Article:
Long-Term Solutions

  • Identify opportunities for new, larger, as well as renovated facilities
  • Emulate successfully, emerging opportunities occurring across the country
  • Gain parental support & resources to support early childhood development
  • Invest in quality child care and Pre-K education to ensure success throughout school and beyond
  • In collaboration with the Initiative Foundation, create a Shared Service Network to support administrative and other functions of child care providers in a collaborative way


This is a community-wide problem that needs a community-wide solution, and we need you. Join our Child Care Response Fund committee, donate to support child care in Central Minnesota, or learn more by visiting our website.

Child Care Response Fund Advisory Council

Our Child Care Response Fund Advisory Council includes key partners including:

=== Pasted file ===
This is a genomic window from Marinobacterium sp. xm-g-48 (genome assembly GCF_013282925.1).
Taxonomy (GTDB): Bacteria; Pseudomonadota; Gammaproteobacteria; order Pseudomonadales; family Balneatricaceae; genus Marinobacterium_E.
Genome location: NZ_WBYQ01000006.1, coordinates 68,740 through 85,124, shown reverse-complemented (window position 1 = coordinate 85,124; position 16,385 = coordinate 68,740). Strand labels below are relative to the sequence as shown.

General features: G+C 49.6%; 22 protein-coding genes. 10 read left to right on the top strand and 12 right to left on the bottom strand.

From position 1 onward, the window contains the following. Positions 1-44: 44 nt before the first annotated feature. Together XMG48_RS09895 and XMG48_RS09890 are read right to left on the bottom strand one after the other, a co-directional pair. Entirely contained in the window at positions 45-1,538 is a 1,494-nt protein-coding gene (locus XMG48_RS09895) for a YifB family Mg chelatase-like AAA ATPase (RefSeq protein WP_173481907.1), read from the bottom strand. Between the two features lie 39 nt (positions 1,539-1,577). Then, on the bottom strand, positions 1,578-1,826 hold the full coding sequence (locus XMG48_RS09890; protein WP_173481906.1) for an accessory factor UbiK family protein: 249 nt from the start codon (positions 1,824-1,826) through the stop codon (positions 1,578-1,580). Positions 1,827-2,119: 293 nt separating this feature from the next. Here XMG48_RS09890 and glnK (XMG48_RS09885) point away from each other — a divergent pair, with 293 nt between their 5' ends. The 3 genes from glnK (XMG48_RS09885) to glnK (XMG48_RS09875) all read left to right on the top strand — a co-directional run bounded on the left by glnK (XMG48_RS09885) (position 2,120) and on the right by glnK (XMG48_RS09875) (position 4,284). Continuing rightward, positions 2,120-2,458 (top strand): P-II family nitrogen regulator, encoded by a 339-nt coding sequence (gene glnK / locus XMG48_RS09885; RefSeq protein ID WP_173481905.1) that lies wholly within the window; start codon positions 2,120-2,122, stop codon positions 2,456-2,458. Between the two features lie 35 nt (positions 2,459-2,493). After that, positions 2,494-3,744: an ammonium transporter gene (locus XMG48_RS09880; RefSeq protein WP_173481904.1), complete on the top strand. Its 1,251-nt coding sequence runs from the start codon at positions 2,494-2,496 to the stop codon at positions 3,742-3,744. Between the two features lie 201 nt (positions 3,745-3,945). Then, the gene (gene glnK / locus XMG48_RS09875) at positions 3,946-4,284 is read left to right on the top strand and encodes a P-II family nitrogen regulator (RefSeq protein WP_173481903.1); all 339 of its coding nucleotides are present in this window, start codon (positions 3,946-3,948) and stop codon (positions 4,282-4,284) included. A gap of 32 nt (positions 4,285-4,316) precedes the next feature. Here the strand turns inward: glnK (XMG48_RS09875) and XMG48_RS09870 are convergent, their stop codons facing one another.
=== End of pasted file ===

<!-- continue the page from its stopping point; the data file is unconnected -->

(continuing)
• Public, private, or parochial school personnel

  • Current child care providers

  • City officials and/or Tribal Executive Councils*

  • Non-profit organizations

  • Established community development groups or committees

  • Other interested businesses

  • Social service and/or pediatric health providers

  • Realtors*

  • Local trade unions*

  • Parents*

  • Professionals such as CPAs, architects, and insurance agents with knowledge of the child care field*

*Currently not a member of the advisory council but UWCM is actively recruiting these roles. If you are interested please contact us


What Can Your Business do?